The saturation intensity for the F= 2 → F= 3 transition is 13.41 mW/cm2for isotropic light polarization.
Laser beam Pump Repump
Transmission of expander (%) 68 30
after expander (cm) 6.0 11
Peak intensity (mW/cm2) 14 0.7 Peak intensity (I/Is) 1.0 0.11
of trapped atoms through equation (see also chapter 2) Γscat=γ
1+ s0+ 4(δ/γ)2 , (4.2)
withγ the linewidth of the transition (10 MHz), δ the total frequency shift and s0 = I/Is the total intensity due to the six laser beams in units of the saturation intensity. The pump and repump laser frequency detunings for the sodium isotope considered are relative to the 3s2S1/2(F= 2) - 3p2P3/2(F= 3) transition and 3s
2S1/2(F= 1) - 3p 2P3/2(F = 2) transition respectively. This ﬂuorescence to atom conversion is valid for a relatively low number of atoms (up to 105for Na), for a larger atom number the optical density starts to signiﬁcantly inﬂuence the scattering rate observed outside the MOT cloud.
For the cubic cell setup a magnetic ﬁeld gradient of 25 Gauss/cm in the axial direction (strong axis) was always used, see also section 3.6.
Pump laser intensity
Here we ﬁrst estimate the laser intensities at the MOT cloud position and then study the ﬂuorescence dependence on the intensities. For the direct determination of the pump and repump laser power intensity at the MOT position for the cubic cell setup, we measure the transmission through the beam expander and calculate the beam diameter after the expander, giving a peak intensity. The total pump power entering the setup is 100 mW and the total repump power is 16 mW. In front of each beam expander of the three retro-reﬂected MOT arms the power is on average 32 mW and 5 mW for pump and repump power respectively. For a Gaussian beam proﬁle with the 1/e2intensity diameter 2w the peak intensity is I0=πw2P02 and the fraction transmitted through a circle of radius r is 1− e−2r2/w2. The 20x beam expanders have a maximal expansion diameter of 45 mm. The beams are clipped to 40 mm by the usable area of the quarter wave plates. For a 10% loss in the retro-reﬂected beam this results in the peak intensities given in table 4.3. The error on the peak intensities we estimate to be 20%. Note that due to the different beam diameters for the pump and repump light, the repump intensity is about 5% of the pump intensity at the MOT cloud position.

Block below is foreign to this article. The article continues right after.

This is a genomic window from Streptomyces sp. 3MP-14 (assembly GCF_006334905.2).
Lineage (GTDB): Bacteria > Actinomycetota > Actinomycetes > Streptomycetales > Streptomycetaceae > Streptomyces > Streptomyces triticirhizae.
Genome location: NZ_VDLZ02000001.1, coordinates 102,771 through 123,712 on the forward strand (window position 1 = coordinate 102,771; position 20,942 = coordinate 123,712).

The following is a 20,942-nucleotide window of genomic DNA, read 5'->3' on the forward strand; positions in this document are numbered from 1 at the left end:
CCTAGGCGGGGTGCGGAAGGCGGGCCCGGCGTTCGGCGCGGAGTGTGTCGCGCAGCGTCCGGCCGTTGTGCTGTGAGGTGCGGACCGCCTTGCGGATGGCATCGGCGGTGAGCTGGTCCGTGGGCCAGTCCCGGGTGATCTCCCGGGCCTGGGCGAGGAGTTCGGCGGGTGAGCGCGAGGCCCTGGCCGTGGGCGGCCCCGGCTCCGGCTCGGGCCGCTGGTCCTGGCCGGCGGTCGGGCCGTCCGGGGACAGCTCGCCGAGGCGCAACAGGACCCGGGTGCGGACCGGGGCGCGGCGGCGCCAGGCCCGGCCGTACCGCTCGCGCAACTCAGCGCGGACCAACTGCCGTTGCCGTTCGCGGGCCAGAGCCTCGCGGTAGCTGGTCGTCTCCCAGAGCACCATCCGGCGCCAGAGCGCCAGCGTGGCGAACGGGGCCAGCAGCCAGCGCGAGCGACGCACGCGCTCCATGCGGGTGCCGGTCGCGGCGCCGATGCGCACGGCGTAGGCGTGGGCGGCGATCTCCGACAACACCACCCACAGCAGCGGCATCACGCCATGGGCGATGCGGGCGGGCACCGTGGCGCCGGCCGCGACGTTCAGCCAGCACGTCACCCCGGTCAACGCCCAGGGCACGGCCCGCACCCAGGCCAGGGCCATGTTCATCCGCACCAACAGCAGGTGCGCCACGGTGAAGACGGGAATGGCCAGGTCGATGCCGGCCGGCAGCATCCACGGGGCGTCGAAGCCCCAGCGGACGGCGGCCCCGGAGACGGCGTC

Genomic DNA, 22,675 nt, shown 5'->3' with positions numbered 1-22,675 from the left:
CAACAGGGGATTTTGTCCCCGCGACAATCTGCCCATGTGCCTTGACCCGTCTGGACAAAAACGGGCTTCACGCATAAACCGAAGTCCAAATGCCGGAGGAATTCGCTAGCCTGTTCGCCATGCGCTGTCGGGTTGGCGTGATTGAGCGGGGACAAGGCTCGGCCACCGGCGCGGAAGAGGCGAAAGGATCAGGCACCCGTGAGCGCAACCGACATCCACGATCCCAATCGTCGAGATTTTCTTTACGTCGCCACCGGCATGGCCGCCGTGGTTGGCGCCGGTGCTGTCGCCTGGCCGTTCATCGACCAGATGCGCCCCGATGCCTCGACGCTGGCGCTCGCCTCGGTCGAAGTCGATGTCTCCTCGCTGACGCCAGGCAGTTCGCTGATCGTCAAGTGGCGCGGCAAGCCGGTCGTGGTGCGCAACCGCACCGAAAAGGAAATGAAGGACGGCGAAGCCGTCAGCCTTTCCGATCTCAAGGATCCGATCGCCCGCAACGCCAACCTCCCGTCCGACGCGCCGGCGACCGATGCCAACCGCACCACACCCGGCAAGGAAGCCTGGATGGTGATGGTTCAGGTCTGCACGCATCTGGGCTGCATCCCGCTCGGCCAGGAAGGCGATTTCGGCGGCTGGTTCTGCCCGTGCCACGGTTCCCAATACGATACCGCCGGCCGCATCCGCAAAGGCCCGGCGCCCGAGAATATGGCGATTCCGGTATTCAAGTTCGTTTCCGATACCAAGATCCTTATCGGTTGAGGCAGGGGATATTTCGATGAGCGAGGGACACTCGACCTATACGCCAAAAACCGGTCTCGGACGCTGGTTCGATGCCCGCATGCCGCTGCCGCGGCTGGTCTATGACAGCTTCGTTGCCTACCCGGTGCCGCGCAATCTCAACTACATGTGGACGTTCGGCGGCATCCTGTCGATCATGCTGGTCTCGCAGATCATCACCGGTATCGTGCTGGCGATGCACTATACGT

Total pump laser power (mW)
0 20 40 60 80 100
/s)6 MOT fluorescence (10
0.0 0.5 1.0 1.5 2.0 2.5 3.0
(a)23Na MOT ﬂuorescence as function of pump intensity for the cubic cell setup. The repump power is maximal.
The curve through the data is a ﬁt of the scattering rate with the intensity as free parameter.
Total repump power (mW)
0 2 4 6 8 10 12 14 16 18 20
/s)6 MOT fluorescence (10
0.0 0.5 1.0 1.5 2.0 2.5 3.0
(b) MOT ﬂuorescence dependence on the repump laser intensity for the cubic cell setup. The pump power is maximal. The curve is to guide the eye.
Figure 4.5:23Na MOT ﬂuorescence dependence on the pump (a) and repump laser intensity (b).
4.3 Magneto-Optical Trap parameters 85
We will now use equation 4.2 to determine the laser intensity at the MOT cloud position by studying the pump laser intensity dependence of the ﬂuorescence rate, under the assumption that the number of trapped atoms stays constant and the loading rate is not changing signiﬁcantly. In ﬁgure 4.5a this dependence is shown. The repump and pump laser frequency detuning are−3 MHz and −6 MHz respectively. The axial magnetic ﬁeld gradient is 25 G/cm and the repump intensity is maximal. The data is ﬁtted with equation 4.2 from 40 to 100 mW with a scaling factor and the saturation parameter, s0, at maximal power in units of the saturation intensity. The scaling factor is the product of the number of atoms, the scattering rate and the photon detection efﬁciency.